Thursday, April 21, 2011

Muzammil Siddiqi-"Humanitarian"

On May 5, the Orange County Human Relations Commission will honor Imam Muzammil Siddiqi as one of  Orange County's "humanitarians". This has unleashed much critical comment among those in Orange County who are familiar with Siddiqi's background.

To many, Siddiqi is a peaceful, moderate Muslim. He was invited to the White House by President George W. Bush in the days following 9-11. He is polite, soft-spoken and is involved in many interfaith dialogues in Orange County. I attended one such event at Chapman University two years ago. Siddiqi speaks of the common Abrahamaic origins of the three religions of Islam, Judaism and Chrsitianity. He speaks of the times when Jews lived in Muslim countries in peace and harmony. He will stand and embrace the gullible Jewish rabbi on the panel. It's all peace and mutual respect. Ask him hard questions, however, and he does a tap dance.

However, according to sources like Steve Emerson's Investigative Project on Terrorism and other terror experts, there is another side to Siddiqi. There is the former president of the Islamic Society of North America, which calls itself moderate, but is identified as a creation of the Muslim Brotherhood. That organization was also named as an un-indicted co-conspirator in the 2007 Holy Land Foundation trial involving money funneled to terrorist groups in the Middle East by Islamic charities.

There is the Siddiqi who spoke in Washington in October 2000, appearing on the stage with known radical cleric Alim Musa. In this speech, which Emerson has posted and is linked on my previous article today, Siddiqi gives a thinly veiled warning to America to stop supporting Israel or incur the wrath of God.

There is the Siddiqi who reportedly hosted the Blind Sheikh, Omar Abdul Rahman, at his mosque in December 1992 and translated in real time Rahman's sermon on violent Jihad.

All of which apparently means little to the OCHRC, who insist that the award will go forward. Of course, OCHRC director, Rusty Kennedy previously, according to several reports, traveled to South Africa to attend a fete honoring Yasser Arafat on the occasion of his Nobel Peace Prize (another great humanitarian).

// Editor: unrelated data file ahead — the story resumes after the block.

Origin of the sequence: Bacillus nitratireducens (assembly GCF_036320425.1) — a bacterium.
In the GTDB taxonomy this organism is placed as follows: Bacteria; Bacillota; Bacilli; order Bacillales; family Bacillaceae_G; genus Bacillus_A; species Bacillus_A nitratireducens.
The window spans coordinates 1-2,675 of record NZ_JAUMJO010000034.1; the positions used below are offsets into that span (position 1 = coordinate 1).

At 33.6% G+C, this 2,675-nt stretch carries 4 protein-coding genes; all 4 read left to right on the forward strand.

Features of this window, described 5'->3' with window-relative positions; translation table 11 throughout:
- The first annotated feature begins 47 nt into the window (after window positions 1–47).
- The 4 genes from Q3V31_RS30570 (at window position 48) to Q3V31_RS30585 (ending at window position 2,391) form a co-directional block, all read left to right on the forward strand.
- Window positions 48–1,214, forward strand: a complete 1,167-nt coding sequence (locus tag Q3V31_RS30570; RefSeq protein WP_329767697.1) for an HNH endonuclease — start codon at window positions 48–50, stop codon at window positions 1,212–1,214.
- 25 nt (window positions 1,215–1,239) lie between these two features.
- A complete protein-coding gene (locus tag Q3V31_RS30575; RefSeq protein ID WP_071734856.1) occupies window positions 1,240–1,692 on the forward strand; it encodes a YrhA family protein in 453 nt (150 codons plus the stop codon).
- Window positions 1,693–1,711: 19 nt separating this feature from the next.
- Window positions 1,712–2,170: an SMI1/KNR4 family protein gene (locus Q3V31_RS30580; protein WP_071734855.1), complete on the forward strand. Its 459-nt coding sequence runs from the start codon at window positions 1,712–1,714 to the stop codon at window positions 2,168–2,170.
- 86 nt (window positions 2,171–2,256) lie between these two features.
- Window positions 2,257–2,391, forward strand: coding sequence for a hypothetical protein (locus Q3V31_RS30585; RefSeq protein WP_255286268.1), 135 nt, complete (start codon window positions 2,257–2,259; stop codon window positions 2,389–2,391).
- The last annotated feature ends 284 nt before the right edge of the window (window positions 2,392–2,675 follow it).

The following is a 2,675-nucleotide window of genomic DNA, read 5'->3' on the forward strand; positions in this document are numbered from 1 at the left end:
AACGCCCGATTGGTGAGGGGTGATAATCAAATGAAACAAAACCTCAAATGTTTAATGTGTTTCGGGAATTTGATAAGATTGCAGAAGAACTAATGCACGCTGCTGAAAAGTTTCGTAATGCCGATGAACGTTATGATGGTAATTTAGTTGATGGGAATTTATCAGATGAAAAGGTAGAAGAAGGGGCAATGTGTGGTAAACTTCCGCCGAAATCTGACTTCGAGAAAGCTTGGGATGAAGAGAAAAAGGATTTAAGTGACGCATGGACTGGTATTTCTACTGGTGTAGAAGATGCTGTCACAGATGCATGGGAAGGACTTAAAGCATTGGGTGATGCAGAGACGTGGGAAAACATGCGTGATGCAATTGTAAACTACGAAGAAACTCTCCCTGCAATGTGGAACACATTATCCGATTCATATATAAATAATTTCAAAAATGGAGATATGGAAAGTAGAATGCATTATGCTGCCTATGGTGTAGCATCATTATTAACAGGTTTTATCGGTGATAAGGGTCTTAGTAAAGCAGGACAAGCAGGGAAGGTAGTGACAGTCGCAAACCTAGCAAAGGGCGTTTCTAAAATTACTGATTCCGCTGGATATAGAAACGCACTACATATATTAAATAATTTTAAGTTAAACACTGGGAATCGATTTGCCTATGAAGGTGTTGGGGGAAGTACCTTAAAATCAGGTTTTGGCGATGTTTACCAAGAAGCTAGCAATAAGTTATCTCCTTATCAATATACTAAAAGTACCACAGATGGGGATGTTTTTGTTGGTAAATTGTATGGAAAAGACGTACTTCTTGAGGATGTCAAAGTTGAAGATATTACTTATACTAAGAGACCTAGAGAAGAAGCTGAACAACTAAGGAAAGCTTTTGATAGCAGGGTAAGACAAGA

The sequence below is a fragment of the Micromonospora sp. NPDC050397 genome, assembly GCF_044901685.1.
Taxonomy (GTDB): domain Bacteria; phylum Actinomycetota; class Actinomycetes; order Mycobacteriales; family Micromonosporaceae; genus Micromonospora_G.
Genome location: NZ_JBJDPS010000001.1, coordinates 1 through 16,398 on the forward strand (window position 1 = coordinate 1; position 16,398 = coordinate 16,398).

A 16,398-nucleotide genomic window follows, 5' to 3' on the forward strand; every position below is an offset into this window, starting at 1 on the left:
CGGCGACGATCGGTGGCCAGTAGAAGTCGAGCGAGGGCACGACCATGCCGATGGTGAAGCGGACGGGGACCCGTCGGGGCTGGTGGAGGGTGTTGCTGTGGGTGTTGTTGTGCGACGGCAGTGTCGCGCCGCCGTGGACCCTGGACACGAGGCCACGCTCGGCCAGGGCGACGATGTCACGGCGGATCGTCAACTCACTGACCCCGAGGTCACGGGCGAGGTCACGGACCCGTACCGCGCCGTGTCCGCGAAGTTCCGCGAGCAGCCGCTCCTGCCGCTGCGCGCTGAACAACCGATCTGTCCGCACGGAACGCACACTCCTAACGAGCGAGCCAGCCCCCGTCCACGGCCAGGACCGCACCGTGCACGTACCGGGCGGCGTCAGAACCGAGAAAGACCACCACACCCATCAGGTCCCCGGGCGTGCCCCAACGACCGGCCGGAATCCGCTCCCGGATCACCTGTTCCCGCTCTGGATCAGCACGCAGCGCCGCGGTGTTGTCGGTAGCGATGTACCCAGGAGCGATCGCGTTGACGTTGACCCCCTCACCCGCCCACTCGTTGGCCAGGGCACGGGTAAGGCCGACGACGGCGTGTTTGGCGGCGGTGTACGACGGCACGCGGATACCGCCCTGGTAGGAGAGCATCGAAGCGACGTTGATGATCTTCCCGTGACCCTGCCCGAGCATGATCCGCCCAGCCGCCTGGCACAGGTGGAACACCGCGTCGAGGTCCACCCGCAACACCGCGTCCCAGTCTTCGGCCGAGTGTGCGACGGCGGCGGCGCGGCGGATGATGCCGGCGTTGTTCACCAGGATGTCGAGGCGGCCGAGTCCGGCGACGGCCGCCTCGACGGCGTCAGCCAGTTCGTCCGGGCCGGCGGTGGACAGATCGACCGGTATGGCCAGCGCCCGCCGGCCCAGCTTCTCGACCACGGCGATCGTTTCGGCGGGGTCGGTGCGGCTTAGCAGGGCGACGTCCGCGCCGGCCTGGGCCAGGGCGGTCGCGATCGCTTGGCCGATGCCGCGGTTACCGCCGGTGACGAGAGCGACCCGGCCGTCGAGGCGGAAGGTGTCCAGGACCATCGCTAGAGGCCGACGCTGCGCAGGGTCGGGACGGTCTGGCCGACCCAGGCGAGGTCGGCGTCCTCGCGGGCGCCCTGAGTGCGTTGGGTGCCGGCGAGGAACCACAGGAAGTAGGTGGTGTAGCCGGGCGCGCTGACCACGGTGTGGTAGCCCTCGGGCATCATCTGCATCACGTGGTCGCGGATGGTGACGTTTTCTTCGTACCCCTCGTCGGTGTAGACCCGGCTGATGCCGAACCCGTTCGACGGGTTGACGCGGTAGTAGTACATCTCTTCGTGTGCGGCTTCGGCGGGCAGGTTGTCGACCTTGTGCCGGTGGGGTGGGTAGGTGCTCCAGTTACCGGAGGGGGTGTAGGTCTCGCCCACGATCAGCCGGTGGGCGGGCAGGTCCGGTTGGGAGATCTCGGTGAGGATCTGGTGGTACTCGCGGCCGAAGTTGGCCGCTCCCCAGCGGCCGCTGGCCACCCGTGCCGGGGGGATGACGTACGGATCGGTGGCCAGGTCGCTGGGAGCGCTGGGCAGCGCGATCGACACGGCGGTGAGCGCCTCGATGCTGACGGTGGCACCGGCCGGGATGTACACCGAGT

But there is more that should appeal to women's groups like N.O.W. and gay rights groups.

Here is what Siddiqi is quoted on the subject of homosexuality (Investigative Project on Terrorism).

"I ask those people to repent, turn to God and take Islam seriously," said Muzammil Siddiqi, president of the Islamic Society of North America and the director of the Islamic Society of Orange County in Garden Grove. "Being gay and Muslim is a contradiction in terms. Islam is totally against homosexuality. It's clear in the Koran and in the sayings of the prophet Mohammed."

Siddiqi said he did not condone violence against gays, but supported laws in countries where homosexuality is punishable by death. As in the Bible, Siddiqi said, the Koran includes the story of Lot, in which men who have sex with men are punished.

Now I realize that many Christian pastors have made similar statements about homosexuality based on what they perceive as Christian principles. Rick Warren is just one example, and his church was the object of protests from gay rights groups. Do you think they will rise up and protest this award to Siddiqi?

Don't hold your breath.

Here is what Siddiqi is quoted on beating wives (Jihad Watch):

"It is also important to note that even this 'light strike' mentioned in the verse is not to be used to correct some minor problem, but it is permissible to resort to only in a situation of some serious moral misconduct when admonishing the wife fails, and avoiding from sleeping with her would not help. If this disciplinary action can correct a situation and save the marriage, then one should use it." [16]

Do you think N.O.W. and the other feminist groups are going to come out and protest giving this humanitarian award to Siddiqi?

Don't hold your breath.

Then there is the Orange County Register, which apparently wishes this story would go away. Columnist Frank Mickadeit wrote a sarcastic article last week about the opposition to this award. In his column, he only mentioned about half of the material that was provided to him. He ended his column by saying that he had left messages with Siddiqi's secretary to get back to him for an interview. Apparently, Siddiqi has not returned the call or Mickadeit has decided this story is too hot to handle.

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